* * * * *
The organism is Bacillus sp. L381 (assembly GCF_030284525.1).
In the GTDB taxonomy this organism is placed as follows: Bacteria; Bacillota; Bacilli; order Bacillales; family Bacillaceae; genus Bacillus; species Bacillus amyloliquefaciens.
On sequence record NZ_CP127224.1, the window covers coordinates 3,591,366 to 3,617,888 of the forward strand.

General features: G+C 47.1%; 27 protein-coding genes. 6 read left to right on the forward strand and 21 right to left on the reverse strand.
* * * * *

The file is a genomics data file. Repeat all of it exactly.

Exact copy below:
The organism is Bacillus sp. L381 (assembly GCF_030284525.1).
In the GTDB taxonomy this organism is placed as follows: Bacteria; Bacillota; Bacilli; order Bacillales; family Bacillaceae; genus Bacillus; species Bacillus amyloliquefaciens.
On sequence record NZ_CP127224.1, the window covers coordinates 3,591,366 to 3,617,888 of the forward strand.

General features: G+C 47.1%; 27 protein-coding genes. 6 read left to right on the forward strand and 21 right to left on the reverse strand.